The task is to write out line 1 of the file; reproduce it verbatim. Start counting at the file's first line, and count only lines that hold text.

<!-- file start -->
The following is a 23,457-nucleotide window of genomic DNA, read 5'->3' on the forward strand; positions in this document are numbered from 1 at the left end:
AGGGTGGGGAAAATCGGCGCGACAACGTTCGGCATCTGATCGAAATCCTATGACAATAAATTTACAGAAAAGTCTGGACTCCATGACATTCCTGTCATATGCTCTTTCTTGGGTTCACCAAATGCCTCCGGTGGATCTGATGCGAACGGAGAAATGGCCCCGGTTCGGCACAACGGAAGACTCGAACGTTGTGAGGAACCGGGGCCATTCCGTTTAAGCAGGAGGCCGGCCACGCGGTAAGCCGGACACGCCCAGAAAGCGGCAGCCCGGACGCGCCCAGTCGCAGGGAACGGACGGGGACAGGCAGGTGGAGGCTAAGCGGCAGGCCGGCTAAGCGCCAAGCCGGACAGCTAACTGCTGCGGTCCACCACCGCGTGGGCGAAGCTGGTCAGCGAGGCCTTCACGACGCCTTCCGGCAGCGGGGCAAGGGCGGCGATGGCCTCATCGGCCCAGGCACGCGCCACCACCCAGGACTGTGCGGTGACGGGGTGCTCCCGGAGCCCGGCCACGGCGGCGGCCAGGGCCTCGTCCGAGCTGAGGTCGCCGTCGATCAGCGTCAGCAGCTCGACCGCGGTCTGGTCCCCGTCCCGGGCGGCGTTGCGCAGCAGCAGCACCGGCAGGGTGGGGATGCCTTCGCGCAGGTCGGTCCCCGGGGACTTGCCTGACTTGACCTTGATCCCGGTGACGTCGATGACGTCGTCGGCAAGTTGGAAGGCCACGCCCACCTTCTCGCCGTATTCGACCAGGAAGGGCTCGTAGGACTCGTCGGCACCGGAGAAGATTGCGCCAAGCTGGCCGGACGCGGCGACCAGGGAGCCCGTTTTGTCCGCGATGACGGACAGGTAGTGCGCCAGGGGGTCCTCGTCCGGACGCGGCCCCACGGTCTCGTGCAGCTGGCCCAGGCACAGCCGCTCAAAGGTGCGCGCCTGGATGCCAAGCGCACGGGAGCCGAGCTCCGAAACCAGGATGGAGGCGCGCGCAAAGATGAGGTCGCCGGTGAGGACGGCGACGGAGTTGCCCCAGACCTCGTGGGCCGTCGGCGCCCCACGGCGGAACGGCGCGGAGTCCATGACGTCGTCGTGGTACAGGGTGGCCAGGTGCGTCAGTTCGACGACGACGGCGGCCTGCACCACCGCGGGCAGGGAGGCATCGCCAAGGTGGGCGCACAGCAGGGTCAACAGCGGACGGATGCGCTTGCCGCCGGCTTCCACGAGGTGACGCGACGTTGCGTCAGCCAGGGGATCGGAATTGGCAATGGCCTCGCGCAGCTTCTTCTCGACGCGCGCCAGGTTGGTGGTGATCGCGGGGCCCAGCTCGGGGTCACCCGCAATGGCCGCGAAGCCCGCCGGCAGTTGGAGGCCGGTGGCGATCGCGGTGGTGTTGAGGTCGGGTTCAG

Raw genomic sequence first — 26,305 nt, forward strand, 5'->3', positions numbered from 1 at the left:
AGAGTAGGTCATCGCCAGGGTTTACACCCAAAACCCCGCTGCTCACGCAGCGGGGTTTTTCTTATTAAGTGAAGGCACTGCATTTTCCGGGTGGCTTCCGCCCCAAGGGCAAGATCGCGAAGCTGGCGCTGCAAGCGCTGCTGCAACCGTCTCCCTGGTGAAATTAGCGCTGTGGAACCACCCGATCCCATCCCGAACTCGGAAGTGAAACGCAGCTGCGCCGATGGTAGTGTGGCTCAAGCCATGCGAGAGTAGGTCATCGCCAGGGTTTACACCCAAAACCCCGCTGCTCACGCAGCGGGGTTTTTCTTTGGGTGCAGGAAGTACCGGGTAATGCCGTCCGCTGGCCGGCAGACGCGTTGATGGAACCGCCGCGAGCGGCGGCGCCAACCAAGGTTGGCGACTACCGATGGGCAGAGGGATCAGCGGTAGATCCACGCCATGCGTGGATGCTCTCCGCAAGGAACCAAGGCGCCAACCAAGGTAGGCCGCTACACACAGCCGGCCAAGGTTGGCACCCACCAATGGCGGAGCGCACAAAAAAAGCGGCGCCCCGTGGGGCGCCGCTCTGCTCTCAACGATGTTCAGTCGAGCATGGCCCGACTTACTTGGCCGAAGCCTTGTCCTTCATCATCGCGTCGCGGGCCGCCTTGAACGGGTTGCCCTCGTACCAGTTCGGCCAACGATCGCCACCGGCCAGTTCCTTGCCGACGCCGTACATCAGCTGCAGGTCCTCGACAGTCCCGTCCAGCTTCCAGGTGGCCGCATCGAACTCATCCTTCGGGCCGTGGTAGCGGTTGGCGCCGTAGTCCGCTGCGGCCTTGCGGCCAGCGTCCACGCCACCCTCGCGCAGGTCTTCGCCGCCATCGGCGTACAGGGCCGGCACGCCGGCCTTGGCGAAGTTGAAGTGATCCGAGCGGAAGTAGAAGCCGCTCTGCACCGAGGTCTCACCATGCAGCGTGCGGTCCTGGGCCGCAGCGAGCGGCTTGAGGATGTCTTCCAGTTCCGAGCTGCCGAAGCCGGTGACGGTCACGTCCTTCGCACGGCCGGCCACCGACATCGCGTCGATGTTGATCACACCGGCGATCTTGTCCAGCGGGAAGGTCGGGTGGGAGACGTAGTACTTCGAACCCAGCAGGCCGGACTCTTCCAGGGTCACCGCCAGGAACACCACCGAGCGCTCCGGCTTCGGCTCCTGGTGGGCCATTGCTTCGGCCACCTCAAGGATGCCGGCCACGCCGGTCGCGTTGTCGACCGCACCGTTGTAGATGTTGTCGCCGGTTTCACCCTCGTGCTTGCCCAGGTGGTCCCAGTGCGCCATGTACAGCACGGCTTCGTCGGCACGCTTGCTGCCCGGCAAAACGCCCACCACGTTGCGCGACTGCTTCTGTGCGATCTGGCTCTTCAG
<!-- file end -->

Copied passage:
The following is a 23,457-nucleotide window of genomic DNA, read 5'->3' on the forward strand; positions in this document are numbered from 1 at the left end: